My wife's niece went to Mae Fah Luang University, which is a government supported university. The reason she chose it was because it's fairly new and not many Bangkok students want to go up to Chiang Rai, so the competition is low. (She's also happens to be from Chiang Rai.) It has a beautiful campus and I'd rate it well above the rachapats, which are really the old teacher colleges dumbed down. All of the retired teacher college archans I know tell me they're disappointed at what the rachapats have turned into.

 

Chulalongkorn does hold about 30 seats each year for the children of the posh or powerful. That's how Thaksin's daughter got into Chula, even though her score on the nationwide entrance exam was only about 83%. A colleague told me he was quite angry when he discovered his grades had been altered at Chula to raise them for the students from prominent families. (One girl waied him and thanked him for her grade. He said, "I gave her a C.") Chula panders to the rich and powerful. Thammasat doesn't, at least not to the same degree.

 

My Thammasat students told me that everyone usually picked Kasetsart as their fourth (and last) choice when they took the entrance exam. It's not as prestigious as the top three (Chula, Thammasat, Mahidol), but it's nevertheless a good university and quite respectable.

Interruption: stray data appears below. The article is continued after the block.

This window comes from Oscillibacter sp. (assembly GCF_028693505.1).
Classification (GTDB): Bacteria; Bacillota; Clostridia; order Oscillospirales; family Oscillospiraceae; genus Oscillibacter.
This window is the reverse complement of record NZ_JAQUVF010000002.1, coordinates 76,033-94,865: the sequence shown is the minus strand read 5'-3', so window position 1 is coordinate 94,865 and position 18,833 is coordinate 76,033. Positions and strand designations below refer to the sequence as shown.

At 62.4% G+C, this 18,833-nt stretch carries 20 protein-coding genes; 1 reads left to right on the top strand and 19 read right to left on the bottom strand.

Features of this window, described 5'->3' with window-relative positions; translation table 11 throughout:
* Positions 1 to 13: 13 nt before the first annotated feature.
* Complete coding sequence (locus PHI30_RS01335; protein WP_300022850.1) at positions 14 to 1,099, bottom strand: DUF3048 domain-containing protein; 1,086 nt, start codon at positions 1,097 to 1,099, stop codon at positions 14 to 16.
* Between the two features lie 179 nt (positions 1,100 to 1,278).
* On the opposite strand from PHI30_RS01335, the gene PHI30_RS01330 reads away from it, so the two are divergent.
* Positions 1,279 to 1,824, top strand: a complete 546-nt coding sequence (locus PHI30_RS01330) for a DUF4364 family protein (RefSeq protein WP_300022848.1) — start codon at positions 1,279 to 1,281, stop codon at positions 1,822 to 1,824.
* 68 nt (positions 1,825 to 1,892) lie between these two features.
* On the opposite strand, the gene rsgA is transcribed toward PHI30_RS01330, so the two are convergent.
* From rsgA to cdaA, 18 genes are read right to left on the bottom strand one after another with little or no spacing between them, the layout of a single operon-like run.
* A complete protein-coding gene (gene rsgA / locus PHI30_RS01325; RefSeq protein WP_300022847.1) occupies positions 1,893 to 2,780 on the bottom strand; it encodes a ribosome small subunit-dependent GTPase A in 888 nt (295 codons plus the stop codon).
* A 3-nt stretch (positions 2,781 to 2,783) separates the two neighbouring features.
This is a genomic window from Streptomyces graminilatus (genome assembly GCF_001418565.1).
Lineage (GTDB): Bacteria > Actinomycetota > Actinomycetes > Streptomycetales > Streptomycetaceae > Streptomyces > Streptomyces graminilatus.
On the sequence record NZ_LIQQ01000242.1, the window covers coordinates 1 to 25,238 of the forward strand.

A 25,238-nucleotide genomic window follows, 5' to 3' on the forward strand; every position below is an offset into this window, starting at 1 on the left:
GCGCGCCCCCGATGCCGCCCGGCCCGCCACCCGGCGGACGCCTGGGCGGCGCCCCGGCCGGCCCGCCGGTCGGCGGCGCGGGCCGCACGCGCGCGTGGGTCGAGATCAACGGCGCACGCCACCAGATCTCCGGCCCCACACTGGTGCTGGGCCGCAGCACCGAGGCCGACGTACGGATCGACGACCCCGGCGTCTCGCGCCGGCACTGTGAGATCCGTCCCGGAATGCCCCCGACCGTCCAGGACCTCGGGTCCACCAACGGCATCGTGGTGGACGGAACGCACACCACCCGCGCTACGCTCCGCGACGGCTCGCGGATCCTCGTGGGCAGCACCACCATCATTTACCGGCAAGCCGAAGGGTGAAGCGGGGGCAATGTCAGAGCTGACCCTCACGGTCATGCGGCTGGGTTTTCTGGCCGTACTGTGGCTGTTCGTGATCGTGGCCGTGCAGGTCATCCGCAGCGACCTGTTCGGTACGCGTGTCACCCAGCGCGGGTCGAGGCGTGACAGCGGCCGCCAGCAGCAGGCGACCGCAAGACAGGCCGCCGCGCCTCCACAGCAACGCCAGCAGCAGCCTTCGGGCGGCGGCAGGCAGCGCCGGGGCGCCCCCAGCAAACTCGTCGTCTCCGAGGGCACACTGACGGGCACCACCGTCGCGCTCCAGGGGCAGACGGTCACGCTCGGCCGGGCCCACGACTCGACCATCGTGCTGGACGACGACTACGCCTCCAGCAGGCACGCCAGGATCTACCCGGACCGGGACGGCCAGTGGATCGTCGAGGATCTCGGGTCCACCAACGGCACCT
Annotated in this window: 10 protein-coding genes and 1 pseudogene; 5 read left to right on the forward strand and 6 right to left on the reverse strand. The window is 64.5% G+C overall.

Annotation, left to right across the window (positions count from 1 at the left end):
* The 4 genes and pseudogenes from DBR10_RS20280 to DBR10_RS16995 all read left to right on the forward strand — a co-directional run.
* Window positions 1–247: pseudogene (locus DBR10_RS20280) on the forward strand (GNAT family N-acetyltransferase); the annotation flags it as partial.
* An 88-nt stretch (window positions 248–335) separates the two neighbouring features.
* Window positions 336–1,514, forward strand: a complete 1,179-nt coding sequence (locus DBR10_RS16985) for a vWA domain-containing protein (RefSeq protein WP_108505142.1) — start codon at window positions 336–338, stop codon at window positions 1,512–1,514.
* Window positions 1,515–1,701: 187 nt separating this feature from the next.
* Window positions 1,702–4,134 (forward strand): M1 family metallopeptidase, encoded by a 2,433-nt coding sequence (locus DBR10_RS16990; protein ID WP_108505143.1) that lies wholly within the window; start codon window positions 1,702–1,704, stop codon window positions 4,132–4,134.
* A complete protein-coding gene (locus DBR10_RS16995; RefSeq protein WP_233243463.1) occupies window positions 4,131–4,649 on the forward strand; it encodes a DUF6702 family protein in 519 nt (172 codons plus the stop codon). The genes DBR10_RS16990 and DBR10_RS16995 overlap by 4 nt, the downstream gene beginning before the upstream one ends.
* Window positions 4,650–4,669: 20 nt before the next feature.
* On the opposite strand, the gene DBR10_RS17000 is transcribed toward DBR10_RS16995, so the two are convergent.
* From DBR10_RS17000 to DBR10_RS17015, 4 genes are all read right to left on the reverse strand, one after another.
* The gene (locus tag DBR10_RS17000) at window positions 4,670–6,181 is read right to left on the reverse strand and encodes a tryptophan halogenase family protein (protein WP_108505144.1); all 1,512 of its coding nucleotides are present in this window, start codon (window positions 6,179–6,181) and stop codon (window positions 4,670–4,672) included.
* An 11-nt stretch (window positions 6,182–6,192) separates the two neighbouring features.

Assumption is probably the top private uni, though the students are unhappy that they don't receive their degrees from a royal family member. Instead, they receive it from a Catholic brother from India. ;)

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I would say with inflation that 1 mil baht per year might be about right. As of now I think it could be a bit less.

 

This is something I'm close to taking on. Only significant costs today are kids edumacation. Once that's done with the monthly bills will be all that's left. We live okay, nothing over the top but I think with food, utilities, clothing, various running costs etc we could live quite nicely on around 60-70k baht per month without feeling it.

 

 

 

RM

 

Basically the reasoning behind my thought process, yes I do think occasionally.

 

The 70K / Month is 840K p/a would then give one 1.16 Million year 2. Based upon a Hypothetical 5% p/a cost of living increase second year requirement would be 1.05 Million and expenditure of 882K so ahead of the curve so to speak. As long as one is reinvesting a greater percentage than annual cost of living increases it is very doable.